Linked by Hadrien Grasland on Fri 27th May 2011 11:34 UTC
General Development After having an interesting discussion with Brendan on the topic of deadlocks in threaded and asynchronous event handling systems (see the comments on this blog post), I just had something to ask to the developers on OSnews: could you live without blocking API calls? Could you work with APIs where lengthy tasks like writing to a file, sending a signal, doing network I/O, etc is done in a nonblocking fashion, with only callbacks as a mechanism to return results and notify your software when an operation is done?
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My Preference
by Brendan on Sat 28th May 2011 06:33 UTC
Brendan
Member since:
2005-11-16

Hi,

My preference is threads (with potentially large "Thread Local Storage" areas); where each thread is responsible for a specific set/s of data, where only that thread is able to modify its data; and all threads communicate via. asynchronous/non-blocking messages.

For a simplified "phone book" example; imagine you've got a list of people's names and a phone numbers. You spawn one thread per CPU, and divide the list into sub-lists - e.g. for 4 CPUs you might have one thread for "A to E", one for "F to M", one for "N to R" and one for "S to Z" (in practice you'd use hashes but I'm trying to keep it simple). If you want to find a person's phone number you ask the thread responsible for that part of the sub-list; and if you're adding a new entry you tell the thread responsible for that sub-list to do it. If you want to search the list (maybe find all people who's names end with "e") you end up doing a parallel/multi-threaded search (and then combining the results from each thread). The main idea here is to balance the majority of the load across available CPUs.

Once you've got this happening for one set of data, you could reuse the same threads for completely unrelated sets of data. For example, one thread might handle phonebook entries for "A to E", plus keep track of vehicles who's registration plate ends with the digits "0 to 3", plus handle all bookings where "bookingID % 4 == 0". The main idea here is to avoid thread switches (after the majority of the load is balanced across CPUs); so that (under heavy load) you end up with one thread per CPU going flat out (with no task switches, no blocking, no waiting to acquire locks, etc).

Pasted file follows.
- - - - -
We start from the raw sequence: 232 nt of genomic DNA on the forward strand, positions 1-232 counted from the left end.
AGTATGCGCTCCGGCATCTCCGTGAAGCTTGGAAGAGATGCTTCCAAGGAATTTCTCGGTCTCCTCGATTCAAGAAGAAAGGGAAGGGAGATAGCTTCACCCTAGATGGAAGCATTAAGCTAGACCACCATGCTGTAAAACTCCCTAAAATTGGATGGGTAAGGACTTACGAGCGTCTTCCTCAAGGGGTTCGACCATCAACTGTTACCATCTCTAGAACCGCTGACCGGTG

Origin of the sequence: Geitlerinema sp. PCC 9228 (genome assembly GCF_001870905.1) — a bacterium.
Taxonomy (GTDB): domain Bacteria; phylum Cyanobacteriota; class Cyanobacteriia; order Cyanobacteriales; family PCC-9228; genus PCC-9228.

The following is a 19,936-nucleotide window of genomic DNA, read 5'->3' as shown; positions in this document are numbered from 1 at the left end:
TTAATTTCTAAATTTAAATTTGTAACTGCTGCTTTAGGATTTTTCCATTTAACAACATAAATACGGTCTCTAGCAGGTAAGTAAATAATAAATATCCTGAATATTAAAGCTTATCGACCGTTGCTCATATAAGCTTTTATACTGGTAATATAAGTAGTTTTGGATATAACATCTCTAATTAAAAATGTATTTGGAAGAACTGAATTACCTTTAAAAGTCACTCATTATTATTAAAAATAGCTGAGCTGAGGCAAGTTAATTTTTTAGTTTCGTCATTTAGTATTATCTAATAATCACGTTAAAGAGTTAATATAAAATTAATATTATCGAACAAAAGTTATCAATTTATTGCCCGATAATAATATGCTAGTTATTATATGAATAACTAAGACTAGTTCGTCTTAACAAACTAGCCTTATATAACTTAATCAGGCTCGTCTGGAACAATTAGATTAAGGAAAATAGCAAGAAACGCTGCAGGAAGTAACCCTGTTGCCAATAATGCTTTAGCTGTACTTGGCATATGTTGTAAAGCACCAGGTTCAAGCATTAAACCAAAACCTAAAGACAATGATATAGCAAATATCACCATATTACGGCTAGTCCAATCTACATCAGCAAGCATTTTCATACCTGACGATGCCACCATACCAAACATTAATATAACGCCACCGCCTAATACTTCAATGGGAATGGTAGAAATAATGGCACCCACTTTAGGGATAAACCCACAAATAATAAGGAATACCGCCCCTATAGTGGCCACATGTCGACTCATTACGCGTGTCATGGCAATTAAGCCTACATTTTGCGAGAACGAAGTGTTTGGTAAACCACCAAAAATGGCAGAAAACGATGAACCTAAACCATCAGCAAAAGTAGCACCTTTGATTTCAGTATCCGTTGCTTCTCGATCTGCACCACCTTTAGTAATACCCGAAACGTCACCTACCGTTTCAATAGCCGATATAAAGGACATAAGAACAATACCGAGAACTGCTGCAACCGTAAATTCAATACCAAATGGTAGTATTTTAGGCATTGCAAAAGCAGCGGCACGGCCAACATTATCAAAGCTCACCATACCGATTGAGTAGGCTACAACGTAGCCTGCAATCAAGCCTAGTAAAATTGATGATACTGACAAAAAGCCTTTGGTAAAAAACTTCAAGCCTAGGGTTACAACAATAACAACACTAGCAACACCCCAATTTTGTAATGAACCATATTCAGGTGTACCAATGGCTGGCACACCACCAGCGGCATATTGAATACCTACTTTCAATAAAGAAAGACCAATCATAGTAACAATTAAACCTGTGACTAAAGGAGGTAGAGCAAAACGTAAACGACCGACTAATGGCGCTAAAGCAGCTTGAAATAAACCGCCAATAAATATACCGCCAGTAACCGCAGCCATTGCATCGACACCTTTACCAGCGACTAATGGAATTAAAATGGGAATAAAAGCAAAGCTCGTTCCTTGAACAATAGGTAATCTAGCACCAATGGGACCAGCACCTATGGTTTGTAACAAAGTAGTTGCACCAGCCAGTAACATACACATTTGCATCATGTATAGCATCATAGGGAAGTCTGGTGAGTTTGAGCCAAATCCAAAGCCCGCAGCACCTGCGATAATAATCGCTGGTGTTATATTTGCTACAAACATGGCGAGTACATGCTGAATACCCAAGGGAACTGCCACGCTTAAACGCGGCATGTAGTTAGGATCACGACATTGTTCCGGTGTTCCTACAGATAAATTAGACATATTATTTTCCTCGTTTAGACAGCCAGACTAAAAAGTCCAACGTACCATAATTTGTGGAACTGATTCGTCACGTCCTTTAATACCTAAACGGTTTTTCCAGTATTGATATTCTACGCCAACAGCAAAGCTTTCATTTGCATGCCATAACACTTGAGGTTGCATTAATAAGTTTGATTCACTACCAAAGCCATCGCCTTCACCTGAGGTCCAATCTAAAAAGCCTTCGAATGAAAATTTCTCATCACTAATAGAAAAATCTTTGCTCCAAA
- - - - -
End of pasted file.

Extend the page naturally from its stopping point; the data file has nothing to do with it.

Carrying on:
Because none of the data is shared (other than "read only" data) there's no locking needed (which can make it a lot simpler to use), it easily adapts itself to any number of CPUs, and it tends be "naturally good" for data locality issues (tends to be efficient for CPU caches, etc). For all these reasons, it's relatively easy to get extremely good scalability out of it.

The problem with this sort of approach is that it requires special design - it's not "procedural" and it's not "OOP". This means you can't port software to this type of system, the normal design tools most people are familiar with (e.g. UML class diagrams, flowcharts, etc) aren't well suited to describing it, and the number of programmers familiar with it are a lot less.

What makes asynchronous/non-blocking messages more complex is the restrictions and the guarantees the system makes. How much data can be sent in a single message (4 dwords, 4 KiB, 4 MiB)? Are sent messages guaranteed to be received (common example of "no" would be network failures in distributed systems)? What guarantees are there for the order messages are received (none, some)?